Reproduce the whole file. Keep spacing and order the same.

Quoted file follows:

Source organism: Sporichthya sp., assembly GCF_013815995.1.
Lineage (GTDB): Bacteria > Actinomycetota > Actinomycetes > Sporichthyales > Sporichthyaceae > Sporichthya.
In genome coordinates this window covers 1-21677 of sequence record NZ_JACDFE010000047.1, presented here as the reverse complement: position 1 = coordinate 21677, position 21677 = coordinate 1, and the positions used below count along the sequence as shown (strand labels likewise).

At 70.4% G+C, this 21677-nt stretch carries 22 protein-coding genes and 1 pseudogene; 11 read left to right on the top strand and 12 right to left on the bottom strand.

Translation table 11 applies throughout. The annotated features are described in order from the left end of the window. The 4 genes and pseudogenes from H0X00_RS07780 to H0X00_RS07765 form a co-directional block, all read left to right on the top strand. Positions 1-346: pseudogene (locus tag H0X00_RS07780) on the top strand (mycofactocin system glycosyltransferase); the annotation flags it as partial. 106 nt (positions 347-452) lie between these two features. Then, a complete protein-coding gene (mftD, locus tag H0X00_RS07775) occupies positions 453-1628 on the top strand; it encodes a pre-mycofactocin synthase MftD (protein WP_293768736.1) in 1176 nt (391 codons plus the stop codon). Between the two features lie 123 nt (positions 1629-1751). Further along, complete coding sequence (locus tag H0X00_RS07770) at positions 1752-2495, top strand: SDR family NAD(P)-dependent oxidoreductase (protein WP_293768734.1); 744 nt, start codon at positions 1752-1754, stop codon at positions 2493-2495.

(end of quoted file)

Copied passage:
Source organism: Sporichthya sp., assembly GCF_013815995.1.
Lineage (GTDB): Bacteria > Actinomycetota > Actinomycetes > Sporichthyales > Sporichthyaceae > Sporichthya.
In genome coordinates this window covers 1-21677 of sequence record NZ_JACDFE010000047.1, presented here as the reverse complement: position 1 = coordinate 21677, position 21677 = coordinate 1, and the positions used below count along the sequence as shown (strand labels likewise).

At 70.4% G+C, this 21677-nt stretch carries 22 protein-coding genes and 1 pseudogene; 11 read left to right on the top strand and 12 right to left on the bottom strand.

Translation table 11 applies throughout. The annotated features are described in order from the left end of the window. The 4 genes and pseudogenes from H0X00_RS07780 to H0X00_RS07765 form a co-directional block, all read left to right on the top strand. Positions 1-346: pseudogene (locus tag H0X00_RS07780) on the top strand (mycofactocin system glycosyltransferase); the annotation flags it as partial. 106 nt (positions 347-452) lie between these two features. Then, a complete protein-coding gene (mftD, locus tag H0X00_RS07775) occupies positions 453-1628 on the top strand; it encodes a pre-mycofactocin synthase MftD (protein WP_293768736.1) in 1176 nt (391 codons plus the stop codon). Between the two features lie 123 nt (positions 1629-1751). Further along, complete coding sequence (locus tag H0X00_RS07770) at positions 1752-2495, top strand: SDR family NAD(P)-dependent oxidoreductase (protein WP_293768734.1); 744 nt, start codon at positions 1752-1754, stop codon at positions 2493-2495.